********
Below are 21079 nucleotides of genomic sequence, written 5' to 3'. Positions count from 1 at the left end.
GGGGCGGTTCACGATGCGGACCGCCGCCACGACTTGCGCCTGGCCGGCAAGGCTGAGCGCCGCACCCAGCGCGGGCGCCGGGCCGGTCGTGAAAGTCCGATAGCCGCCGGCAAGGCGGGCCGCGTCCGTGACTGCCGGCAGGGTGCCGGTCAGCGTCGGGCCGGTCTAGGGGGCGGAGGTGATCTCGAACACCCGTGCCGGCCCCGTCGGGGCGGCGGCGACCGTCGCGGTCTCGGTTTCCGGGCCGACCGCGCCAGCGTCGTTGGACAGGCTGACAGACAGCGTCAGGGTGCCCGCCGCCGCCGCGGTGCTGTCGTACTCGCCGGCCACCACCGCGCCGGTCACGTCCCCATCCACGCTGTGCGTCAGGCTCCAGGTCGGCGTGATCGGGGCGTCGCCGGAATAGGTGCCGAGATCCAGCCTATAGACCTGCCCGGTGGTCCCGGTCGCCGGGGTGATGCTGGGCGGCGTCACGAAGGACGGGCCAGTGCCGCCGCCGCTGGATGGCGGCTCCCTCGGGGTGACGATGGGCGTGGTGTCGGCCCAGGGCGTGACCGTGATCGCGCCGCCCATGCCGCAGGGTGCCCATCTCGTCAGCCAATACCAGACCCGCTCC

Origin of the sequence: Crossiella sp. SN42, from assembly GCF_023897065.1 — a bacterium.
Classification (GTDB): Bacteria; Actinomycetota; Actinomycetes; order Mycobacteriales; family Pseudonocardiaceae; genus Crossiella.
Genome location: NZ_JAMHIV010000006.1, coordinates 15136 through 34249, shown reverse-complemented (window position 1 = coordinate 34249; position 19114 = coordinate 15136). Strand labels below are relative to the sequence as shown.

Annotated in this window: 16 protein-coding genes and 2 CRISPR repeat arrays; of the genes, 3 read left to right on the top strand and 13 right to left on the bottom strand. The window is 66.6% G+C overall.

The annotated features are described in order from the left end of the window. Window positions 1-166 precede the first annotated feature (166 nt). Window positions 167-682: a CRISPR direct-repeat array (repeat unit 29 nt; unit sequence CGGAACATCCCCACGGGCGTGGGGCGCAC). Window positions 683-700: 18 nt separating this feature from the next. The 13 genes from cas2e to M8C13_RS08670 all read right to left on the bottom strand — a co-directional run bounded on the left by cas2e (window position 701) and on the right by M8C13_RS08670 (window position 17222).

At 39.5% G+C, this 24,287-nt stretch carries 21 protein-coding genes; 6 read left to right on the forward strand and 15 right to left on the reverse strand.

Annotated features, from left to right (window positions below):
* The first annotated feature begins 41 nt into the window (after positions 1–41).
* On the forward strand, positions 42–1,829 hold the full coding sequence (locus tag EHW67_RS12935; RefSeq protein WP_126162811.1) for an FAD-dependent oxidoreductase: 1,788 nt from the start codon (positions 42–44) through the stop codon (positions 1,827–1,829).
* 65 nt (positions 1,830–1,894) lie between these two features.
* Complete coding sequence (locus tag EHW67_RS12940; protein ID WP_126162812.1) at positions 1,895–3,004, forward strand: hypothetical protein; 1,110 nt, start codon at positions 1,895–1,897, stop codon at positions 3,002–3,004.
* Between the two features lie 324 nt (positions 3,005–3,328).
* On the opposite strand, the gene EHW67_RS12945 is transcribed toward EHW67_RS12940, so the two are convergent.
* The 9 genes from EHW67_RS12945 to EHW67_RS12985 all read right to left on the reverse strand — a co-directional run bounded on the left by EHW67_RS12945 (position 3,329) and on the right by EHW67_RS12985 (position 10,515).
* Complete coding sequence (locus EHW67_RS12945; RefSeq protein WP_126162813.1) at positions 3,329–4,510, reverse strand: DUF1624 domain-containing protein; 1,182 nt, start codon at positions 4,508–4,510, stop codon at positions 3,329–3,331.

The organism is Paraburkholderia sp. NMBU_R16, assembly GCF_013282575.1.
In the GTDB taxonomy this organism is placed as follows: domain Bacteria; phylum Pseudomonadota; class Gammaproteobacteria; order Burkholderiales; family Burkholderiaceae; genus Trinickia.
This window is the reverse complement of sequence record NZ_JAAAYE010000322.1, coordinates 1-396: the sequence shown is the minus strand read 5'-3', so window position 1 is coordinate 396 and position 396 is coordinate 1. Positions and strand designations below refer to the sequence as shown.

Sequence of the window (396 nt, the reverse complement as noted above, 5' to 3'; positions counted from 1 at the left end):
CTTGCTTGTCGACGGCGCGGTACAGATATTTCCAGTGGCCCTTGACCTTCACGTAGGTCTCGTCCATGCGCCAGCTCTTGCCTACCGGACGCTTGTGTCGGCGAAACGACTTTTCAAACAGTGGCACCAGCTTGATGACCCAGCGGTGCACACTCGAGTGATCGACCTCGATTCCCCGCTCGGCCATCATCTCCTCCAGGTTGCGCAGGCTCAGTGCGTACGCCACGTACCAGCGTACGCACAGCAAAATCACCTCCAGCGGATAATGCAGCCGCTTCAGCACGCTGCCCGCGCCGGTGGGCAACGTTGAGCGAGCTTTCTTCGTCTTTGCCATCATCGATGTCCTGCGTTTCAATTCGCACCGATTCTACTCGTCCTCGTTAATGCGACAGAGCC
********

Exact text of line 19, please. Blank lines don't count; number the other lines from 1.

In the GTDB taxonomy this organism is placed as follows: domain Bacteria; phylum Pseudomonadota; class Gammaproteobacteria; order Burkholderiales; family Burkholderiaceae; genus Trinickia.